A Rain Dance for Productivity Growth

Matt Stephenson
Matt Stephenson
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May 28th, 2021

The First Industrial Revolution (“IR 1”) is the famous one, occurring a little before the year 1800. It connected people with railroads and steamships and yet, despite its fame, it brought almost no growth:

Look how flat the curve is before ~1850. That curve is a measure our ability to do more with less, to meet our human needs without simply forcing everyone to work harder. And
so it's interesting that IR 1 didn't really improve our lot, at least not for decades and decades after it occurred. What happened?

Let's observe that the curve actually changes with the appearance of a wave of major inventions that had quite a different character. Broadly speaking, we can say that whereas IR 1 brought us together with connecting inventions like the steam engine, the second wave had great livability innovations in areas like heating, sanitation, electric lights, elevators, motion pictures, etc.

The IR 1 world was a newly connected one, but it was also polluted and dangerous and kind of miserable. And so we didn’t actually produce much all huddled together, drinking dirty water and breathing fumes. But then, once we figured out how to make this newly connected world more livable and pleasant, things got vastly better. Only then did we get the growth explosion that the Industrial Revolution is famous for.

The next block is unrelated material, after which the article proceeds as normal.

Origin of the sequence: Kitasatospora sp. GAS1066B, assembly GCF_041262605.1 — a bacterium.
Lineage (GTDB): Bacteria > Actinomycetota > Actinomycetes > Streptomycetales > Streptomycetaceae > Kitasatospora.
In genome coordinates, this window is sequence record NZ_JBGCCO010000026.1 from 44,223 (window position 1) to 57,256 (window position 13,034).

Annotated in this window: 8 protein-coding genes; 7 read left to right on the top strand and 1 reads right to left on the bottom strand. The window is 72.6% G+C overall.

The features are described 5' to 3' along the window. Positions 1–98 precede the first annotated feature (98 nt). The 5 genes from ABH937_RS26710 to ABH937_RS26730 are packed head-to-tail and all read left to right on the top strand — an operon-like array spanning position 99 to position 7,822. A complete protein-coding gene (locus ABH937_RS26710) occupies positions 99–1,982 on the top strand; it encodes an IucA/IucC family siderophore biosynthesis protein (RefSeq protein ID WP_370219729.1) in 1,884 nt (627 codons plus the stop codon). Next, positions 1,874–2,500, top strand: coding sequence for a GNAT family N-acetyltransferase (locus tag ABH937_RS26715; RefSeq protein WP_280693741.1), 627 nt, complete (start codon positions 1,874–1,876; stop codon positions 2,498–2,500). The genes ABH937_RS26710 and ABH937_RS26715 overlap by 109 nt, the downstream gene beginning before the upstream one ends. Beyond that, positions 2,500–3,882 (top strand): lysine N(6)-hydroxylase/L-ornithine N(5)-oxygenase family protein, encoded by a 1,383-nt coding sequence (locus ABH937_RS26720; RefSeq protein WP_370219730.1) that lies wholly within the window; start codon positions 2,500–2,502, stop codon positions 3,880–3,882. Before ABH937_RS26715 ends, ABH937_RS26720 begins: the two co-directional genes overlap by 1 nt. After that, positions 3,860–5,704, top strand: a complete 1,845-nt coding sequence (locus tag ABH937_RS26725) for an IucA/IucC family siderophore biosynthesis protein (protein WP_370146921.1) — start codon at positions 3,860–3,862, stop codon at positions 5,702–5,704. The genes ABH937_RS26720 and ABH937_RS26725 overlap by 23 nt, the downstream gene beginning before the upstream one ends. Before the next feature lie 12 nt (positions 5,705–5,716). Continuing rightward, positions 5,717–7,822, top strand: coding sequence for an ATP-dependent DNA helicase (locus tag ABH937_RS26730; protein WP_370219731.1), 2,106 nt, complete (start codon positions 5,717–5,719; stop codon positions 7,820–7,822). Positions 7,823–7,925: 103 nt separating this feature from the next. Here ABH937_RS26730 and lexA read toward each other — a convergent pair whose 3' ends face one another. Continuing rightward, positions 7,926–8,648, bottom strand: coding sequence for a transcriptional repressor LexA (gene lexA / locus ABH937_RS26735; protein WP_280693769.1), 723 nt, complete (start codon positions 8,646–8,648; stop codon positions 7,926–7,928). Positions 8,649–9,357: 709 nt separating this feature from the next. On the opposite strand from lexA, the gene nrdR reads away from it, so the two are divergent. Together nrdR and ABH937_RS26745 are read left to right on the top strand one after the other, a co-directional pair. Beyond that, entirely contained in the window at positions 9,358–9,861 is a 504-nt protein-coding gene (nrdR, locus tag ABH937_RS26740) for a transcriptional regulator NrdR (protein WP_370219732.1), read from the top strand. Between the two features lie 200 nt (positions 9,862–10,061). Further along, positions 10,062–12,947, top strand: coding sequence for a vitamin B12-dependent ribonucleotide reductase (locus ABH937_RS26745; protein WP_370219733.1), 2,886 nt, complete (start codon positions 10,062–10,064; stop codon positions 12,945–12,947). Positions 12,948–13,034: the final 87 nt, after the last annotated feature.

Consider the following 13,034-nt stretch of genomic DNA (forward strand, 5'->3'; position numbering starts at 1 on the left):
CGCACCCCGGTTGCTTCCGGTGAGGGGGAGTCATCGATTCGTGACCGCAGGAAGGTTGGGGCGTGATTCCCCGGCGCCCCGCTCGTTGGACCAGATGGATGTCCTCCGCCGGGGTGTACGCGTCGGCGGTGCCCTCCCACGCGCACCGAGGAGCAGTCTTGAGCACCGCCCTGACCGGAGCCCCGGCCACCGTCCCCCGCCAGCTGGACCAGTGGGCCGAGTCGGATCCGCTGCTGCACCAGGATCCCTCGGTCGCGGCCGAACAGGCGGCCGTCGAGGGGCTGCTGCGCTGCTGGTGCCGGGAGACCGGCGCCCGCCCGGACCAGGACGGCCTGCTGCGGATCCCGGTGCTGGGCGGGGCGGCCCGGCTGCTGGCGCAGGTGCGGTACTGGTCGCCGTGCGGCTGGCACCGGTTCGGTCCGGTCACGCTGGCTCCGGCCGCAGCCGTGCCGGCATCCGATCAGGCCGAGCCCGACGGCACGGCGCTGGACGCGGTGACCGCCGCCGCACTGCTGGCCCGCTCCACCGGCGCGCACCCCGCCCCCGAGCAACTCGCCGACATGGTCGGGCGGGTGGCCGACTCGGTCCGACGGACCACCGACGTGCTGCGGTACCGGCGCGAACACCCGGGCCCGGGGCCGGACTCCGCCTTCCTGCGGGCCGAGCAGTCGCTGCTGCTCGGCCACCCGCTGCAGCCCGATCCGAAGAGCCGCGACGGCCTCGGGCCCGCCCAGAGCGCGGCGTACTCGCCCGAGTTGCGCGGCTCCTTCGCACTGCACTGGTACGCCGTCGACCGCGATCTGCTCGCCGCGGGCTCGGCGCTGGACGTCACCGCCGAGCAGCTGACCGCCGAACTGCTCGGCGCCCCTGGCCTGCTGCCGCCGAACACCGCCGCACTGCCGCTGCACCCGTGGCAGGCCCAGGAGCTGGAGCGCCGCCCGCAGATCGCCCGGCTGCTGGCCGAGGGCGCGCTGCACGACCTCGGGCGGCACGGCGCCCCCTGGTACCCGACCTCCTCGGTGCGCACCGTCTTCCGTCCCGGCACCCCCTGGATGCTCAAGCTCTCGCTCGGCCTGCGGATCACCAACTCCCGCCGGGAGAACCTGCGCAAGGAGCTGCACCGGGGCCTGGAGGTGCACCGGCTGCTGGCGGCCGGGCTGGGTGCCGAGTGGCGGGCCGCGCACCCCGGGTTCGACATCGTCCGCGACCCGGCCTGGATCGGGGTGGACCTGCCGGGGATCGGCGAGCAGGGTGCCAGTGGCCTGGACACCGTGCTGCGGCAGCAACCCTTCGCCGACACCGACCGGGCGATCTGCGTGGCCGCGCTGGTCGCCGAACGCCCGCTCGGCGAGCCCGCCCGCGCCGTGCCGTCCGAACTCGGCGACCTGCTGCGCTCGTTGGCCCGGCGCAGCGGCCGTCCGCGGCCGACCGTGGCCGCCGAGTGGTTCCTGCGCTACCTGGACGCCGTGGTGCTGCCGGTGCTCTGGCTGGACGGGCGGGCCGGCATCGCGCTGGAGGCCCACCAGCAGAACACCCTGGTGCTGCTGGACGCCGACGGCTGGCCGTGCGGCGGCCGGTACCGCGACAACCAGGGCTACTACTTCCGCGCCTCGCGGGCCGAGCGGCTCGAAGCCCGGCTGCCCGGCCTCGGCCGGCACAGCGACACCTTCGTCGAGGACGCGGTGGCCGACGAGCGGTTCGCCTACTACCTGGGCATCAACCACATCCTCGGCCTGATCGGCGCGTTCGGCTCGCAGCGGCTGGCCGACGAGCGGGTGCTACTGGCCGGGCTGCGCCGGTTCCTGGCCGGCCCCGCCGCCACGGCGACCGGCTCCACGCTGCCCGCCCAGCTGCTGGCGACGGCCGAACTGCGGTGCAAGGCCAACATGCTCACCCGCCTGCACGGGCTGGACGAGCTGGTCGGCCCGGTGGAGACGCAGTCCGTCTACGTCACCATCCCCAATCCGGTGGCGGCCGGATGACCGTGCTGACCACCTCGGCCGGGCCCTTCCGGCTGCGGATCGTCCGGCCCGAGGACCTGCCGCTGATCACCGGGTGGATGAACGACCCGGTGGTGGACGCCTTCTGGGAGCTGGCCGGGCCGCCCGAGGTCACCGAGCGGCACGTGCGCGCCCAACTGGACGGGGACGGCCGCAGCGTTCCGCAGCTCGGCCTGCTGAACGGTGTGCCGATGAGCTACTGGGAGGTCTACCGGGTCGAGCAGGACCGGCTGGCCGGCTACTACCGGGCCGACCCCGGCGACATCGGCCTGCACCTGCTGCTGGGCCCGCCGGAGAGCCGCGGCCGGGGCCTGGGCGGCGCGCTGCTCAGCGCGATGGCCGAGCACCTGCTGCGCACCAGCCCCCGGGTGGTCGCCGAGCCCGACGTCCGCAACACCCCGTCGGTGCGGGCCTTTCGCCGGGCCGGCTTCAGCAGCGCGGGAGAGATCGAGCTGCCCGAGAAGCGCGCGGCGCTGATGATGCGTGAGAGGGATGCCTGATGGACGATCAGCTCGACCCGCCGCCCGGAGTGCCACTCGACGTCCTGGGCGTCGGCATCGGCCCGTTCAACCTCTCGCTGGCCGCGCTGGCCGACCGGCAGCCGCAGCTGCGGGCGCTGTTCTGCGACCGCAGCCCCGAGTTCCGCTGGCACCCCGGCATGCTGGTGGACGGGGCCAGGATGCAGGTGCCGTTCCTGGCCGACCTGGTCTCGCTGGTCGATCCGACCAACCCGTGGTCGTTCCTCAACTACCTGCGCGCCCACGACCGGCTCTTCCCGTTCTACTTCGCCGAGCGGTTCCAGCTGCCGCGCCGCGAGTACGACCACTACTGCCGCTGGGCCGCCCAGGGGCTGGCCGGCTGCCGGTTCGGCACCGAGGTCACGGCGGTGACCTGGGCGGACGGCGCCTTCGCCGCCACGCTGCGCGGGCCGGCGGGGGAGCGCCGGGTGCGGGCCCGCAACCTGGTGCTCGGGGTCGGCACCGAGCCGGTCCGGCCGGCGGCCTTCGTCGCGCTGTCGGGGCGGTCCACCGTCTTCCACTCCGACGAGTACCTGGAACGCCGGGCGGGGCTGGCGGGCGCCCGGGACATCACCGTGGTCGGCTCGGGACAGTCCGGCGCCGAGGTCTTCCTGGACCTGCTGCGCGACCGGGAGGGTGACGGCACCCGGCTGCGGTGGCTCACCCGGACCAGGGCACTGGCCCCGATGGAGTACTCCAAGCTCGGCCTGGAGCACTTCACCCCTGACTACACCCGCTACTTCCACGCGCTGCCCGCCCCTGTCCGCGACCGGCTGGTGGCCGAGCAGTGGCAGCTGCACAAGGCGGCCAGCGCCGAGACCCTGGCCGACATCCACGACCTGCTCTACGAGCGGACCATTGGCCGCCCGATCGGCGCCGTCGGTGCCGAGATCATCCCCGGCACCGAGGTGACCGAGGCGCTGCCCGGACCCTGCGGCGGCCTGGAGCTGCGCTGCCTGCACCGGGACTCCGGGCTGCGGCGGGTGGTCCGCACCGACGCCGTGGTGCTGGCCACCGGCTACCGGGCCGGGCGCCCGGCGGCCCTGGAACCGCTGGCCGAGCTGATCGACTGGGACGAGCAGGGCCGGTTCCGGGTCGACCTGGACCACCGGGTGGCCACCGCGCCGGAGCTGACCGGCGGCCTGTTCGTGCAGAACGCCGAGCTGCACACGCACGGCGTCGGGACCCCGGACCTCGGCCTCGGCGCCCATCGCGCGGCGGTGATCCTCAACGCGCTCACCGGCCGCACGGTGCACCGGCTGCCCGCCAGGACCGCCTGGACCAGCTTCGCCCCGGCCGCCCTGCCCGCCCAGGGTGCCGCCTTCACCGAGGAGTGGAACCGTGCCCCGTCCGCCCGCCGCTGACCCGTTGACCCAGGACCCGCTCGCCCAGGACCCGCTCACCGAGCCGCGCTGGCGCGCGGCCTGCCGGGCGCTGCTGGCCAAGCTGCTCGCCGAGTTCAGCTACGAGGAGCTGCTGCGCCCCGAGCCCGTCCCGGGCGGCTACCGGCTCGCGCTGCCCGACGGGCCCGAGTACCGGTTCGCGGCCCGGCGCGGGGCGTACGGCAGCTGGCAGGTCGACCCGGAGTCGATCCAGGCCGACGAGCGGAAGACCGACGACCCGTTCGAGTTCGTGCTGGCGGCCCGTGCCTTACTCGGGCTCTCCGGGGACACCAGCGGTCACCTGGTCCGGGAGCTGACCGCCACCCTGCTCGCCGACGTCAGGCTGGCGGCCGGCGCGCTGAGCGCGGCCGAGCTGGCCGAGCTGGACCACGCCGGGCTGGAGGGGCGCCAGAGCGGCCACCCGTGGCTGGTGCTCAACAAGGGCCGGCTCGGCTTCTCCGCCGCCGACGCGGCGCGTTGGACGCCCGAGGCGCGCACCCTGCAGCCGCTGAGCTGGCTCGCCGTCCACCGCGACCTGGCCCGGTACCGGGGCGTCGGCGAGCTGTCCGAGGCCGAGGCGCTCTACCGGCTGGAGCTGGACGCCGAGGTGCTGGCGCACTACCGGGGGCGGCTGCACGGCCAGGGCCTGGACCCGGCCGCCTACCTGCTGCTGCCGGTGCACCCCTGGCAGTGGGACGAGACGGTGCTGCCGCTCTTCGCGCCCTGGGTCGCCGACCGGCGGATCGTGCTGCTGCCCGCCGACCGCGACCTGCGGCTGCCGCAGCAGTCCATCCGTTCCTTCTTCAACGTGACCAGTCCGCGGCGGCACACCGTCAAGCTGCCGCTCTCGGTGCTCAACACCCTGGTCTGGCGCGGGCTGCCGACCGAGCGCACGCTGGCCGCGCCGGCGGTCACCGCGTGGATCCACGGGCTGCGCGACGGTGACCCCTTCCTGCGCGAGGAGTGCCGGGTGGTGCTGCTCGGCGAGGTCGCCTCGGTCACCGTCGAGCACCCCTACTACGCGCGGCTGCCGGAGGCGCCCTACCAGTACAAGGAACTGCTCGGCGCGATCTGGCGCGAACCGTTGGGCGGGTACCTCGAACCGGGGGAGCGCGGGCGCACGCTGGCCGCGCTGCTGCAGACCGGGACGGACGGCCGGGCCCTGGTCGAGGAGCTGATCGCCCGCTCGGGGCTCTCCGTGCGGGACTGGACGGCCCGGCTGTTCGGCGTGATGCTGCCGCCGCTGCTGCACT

In this light, it might be interesting to read top economists today pondering over the stagnant growth and missing productivity of the internet era dating back to the 1970s. Perhaps we can imagine a similar economist during IR 1.0 puzzling over the missing productivity that the steam engine should have wrought.

What if today’s economists are wrong for the same reasons — what if the internet is indeed revolutionary and we just haven't gotten the 2.1 patch?

The internet brought our minds together in a great network to rival the 19th century network of railways and steamships. If this 1800s network could take you to undeniably thrilling — but also crowded and disgusting — cities, perhaps the internet too feels a bit like this now. Thrilling but awful, alluring but somehow inhumane. And so perhaps some optimism is available in the story of the 19th century, and the fact that its network showed a lot of promise but failed to deliver for a very long time until, suddenly, it did.

What if the same thing is true now?

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